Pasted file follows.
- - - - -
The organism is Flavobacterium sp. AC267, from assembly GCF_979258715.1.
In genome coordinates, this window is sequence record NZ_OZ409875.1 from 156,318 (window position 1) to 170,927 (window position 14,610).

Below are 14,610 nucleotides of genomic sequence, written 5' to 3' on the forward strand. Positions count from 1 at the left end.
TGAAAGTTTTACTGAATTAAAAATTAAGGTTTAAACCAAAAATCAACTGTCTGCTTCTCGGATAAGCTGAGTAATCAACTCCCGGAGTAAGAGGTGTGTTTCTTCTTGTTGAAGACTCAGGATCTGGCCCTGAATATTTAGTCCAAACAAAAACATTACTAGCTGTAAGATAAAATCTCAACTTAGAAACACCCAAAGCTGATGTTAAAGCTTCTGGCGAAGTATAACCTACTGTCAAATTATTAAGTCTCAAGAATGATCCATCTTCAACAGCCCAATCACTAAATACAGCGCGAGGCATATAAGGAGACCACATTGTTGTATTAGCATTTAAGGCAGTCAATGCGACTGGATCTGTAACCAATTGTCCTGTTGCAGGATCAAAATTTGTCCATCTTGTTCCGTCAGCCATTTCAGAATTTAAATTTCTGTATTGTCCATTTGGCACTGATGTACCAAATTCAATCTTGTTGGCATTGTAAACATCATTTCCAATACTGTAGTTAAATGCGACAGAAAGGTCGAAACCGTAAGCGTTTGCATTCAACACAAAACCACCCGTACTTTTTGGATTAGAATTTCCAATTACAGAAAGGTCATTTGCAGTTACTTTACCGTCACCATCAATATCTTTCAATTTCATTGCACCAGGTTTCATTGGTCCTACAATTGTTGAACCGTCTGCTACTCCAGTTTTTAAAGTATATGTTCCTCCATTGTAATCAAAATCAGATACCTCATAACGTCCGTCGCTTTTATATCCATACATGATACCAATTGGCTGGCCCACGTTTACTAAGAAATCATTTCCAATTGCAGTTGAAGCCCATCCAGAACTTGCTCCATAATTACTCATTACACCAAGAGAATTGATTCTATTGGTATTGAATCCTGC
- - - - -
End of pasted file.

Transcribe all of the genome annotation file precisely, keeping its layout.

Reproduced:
The organism is Flavobacterium sp. AC267, from assembly GCF_979258715.1.
In genome coordinates, this window is sequence record NZ_OZ409875.1 from 156,318 (window position 1) to 170,927 (window position 14,610).

Below are 14,610 nucleotides of genomic sequence, written 5' to 3' on the forward strand. Positions count from 1 at the left end.
TGAAAGTTTTACTGAATTAAAAATTAAGGTTTAAACCAAAAATCAACTGTCTGCTTCTCGGATAAGCTGAGTAATCAACTCCCGGAGTAAGAGGTGTGTTTCTTCTTGTTGAAGACTCAGGATCTGGCCCTGAATATTTAGTCCAAACAAAAACATTACTAGCTGTAAGATAAAATCTCAACTTAGAAACACCCAAAGCTGATGTTAAAGCTTCTGGCGAAGTATAACCTACTGTCAAATTATTAAGTCTCAAGAATGATCCATCTTCAACAGCCCAATCACTAAATACAGCGCGAGGCATATAAGGAGACCACATTGTTGTATTAGCATTTAAGGCAGTCAATGCGACTGGATCTGTAACCAATTGTCCTGTTGCAGGATCAAAATTTGTCCATCTTGTTCCGTCAGCCATTTCAGAATTTAAATTTCTGTATTGTCCATTTGGCACTGATGTACCAAATTCAATCTTGTTGGCATTGTAAACATCATTTCCAATACTGTAGTTAAATGCGACAGAAAGGTCGAAACCGTAAGCGTTTGCATTCAACACAAAACCACCCGTACTTTTTGGATTAGAATTTCCAATTACAGAAAGGTCATTTGCAGTTACTTTACCGTCACCATCAATATCTTTCAATTTCATTGCACCAGGTTTCATTGGTCCTACAATTGTTGAACCGTCTGCTACTCCAGTTTTTAAAGTATATGTTCCTCCATTGTAATCAAAATCAGATACCTCATAACGTCCGTCGCTTTTATATCCATACATGATACCAATTGGCTGGCCCACGTTTACTAAGAAATCATTTCCAATTGCAGTTGAAGCCCATCCAGAACTTGCTCCATAATTACTCATTACACCAAGAGAATTGATTCTATTGGTATTGAATCCTGC